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Record ID: a3e2b992-c660-4613-8cdb-c108529cd890
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dc.contributor.authorHerman, Judith Lewisen
dc.formatxi, 276 p. ; 24 cm.en
dc.publisherBasicBooks, [New Yorken
dc.relation.ispartofTrauma and recoveryen
dc.subjectMental healthen
dc.subjectPsychological abuseen
dc.subject.otherVictims / Survivorsen
dc.title.alternativeTrauma and recoveryen
dc.typeBook Chapteren
dc.subject.keywordBook chapteren
dc.subject.readinglistVictims / Survivorsen
dc.description.notesThis chapter, entitled “Captivity”, articulates the similarities between the experiences of those held hostage - political prisoners, survivors of concentration camps and those subjected to domestic violence. Herman highlights that the barriers to escape for those experiencing domestic violence are usually invisible but extremely powerful. She states that women are rendered captive by economic, social, psychological and legal subordination as well as by physical force. Describes the relationship between the victim and perpetrator as one of coercive control, enacted by inducing fear, destroying autonomy, providing intermittent rewards, increasing isolation, creating dependency, and forcing her to betray her own strongly held moral principles. Herman describes post-traumatic stress disorder (PTSD) symptoms, issues in relation to identity and relationships with others, which are manifestations of the infliction of such systematic and repetitive psychological trauma.en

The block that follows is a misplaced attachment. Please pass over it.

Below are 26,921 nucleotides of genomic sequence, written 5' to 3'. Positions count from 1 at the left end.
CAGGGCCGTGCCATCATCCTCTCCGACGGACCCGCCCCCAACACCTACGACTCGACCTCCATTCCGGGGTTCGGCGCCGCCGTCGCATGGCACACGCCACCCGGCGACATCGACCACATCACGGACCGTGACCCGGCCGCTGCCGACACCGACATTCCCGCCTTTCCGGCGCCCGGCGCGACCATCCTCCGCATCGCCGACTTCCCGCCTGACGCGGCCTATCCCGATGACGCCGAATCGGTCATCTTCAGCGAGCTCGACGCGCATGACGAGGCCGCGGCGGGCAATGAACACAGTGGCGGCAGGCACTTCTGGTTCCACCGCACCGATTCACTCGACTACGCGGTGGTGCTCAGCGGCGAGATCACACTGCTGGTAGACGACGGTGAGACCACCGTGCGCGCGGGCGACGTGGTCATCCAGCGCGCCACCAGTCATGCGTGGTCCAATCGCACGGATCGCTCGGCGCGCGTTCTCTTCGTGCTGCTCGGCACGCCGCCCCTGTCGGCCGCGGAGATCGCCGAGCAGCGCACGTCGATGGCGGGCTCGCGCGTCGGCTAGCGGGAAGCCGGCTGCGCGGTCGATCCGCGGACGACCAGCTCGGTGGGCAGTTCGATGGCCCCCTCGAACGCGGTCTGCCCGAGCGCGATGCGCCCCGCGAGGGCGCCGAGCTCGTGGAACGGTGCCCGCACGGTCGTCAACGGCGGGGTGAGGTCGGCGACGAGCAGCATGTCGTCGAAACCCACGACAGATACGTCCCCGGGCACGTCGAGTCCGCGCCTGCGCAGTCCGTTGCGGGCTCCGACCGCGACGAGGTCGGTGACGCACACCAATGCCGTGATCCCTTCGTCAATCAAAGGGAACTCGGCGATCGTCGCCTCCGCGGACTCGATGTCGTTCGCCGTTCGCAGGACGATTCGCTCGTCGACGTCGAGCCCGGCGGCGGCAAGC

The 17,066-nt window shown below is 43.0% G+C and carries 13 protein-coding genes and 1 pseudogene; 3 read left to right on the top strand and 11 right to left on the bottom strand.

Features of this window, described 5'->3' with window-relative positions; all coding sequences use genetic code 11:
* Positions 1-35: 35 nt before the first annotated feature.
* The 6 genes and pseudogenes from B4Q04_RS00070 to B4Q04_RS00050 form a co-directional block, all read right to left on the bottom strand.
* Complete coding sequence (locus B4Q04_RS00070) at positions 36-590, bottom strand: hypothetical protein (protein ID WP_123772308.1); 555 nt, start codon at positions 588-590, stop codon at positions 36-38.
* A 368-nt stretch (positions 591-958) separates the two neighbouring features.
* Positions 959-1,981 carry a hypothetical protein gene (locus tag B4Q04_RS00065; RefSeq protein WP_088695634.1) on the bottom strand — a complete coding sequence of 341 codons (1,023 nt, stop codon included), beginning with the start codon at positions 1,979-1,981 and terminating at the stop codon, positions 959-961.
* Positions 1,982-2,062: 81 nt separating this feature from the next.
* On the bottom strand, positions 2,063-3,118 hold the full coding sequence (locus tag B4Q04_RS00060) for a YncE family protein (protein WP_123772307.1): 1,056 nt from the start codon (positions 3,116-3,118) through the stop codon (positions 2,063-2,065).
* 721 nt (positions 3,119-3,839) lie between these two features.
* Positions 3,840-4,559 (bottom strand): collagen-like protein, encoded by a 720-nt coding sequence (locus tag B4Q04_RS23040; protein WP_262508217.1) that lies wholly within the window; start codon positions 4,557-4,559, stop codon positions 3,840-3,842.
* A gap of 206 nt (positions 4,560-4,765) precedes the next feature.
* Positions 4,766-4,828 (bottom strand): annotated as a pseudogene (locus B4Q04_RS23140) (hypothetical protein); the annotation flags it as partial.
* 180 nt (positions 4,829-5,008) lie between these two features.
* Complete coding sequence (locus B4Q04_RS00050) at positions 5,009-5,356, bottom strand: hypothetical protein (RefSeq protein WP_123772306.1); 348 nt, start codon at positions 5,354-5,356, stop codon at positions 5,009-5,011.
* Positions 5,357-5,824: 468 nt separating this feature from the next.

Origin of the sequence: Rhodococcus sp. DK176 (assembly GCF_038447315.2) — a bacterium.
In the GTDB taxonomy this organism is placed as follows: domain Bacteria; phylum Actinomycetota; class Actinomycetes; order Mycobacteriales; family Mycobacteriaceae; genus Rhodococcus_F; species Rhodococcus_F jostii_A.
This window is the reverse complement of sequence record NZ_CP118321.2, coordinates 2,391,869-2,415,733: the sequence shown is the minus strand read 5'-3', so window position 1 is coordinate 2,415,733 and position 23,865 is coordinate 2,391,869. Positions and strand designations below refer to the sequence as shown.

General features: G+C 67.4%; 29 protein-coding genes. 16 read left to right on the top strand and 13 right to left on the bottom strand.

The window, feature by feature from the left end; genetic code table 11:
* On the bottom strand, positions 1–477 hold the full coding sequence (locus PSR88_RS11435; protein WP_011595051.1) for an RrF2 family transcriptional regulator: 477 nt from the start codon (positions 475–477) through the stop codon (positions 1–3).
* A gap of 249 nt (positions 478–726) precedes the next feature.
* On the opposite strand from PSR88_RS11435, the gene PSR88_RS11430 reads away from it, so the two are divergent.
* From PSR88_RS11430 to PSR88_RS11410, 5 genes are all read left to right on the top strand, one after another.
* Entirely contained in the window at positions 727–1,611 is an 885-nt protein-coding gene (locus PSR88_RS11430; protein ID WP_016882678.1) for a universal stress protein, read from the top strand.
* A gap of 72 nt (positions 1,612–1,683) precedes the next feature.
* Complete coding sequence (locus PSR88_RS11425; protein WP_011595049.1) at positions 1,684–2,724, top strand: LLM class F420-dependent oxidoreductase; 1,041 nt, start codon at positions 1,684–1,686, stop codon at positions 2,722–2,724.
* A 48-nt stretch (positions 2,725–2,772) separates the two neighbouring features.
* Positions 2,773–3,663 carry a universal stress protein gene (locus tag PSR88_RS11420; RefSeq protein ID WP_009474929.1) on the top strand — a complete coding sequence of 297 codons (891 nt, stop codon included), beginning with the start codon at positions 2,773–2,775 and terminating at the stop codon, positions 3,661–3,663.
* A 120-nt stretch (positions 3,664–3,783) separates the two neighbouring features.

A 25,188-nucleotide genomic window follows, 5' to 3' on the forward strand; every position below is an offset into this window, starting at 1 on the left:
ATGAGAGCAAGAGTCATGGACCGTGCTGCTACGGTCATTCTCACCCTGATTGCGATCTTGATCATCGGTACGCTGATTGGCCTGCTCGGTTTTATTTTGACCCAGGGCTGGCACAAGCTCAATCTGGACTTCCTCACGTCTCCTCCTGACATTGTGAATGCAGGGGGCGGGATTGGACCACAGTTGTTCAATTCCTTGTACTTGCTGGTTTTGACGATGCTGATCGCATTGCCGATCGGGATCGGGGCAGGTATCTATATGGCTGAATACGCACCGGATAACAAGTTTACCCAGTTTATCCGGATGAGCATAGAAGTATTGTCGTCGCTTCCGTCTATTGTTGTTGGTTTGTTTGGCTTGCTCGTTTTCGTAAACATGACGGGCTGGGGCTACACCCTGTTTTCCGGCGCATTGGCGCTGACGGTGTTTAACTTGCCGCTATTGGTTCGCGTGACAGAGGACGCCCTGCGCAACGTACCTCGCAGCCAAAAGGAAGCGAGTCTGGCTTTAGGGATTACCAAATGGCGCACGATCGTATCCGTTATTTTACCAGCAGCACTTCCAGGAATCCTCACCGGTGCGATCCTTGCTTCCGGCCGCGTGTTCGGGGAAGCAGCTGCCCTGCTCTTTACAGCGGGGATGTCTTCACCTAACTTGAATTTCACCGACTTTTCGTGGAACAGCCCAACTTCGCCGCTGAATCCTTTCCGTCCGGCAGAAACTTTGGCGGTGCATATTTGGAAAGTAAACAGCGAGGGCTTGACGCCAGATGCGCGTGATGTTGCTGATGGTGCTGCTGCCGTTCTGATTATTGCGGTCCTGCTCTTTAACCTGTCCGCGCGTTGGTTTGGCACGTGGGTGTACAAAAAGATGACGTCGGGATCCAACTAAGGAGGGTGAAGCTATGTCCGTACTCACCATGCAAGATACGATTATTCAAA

dc.identifier.sourceTrauma and recoveryen
dc.description.physicaldescriptionxi, 276 p. ; 24 cm.en
Appears in Collections:Book Chapters

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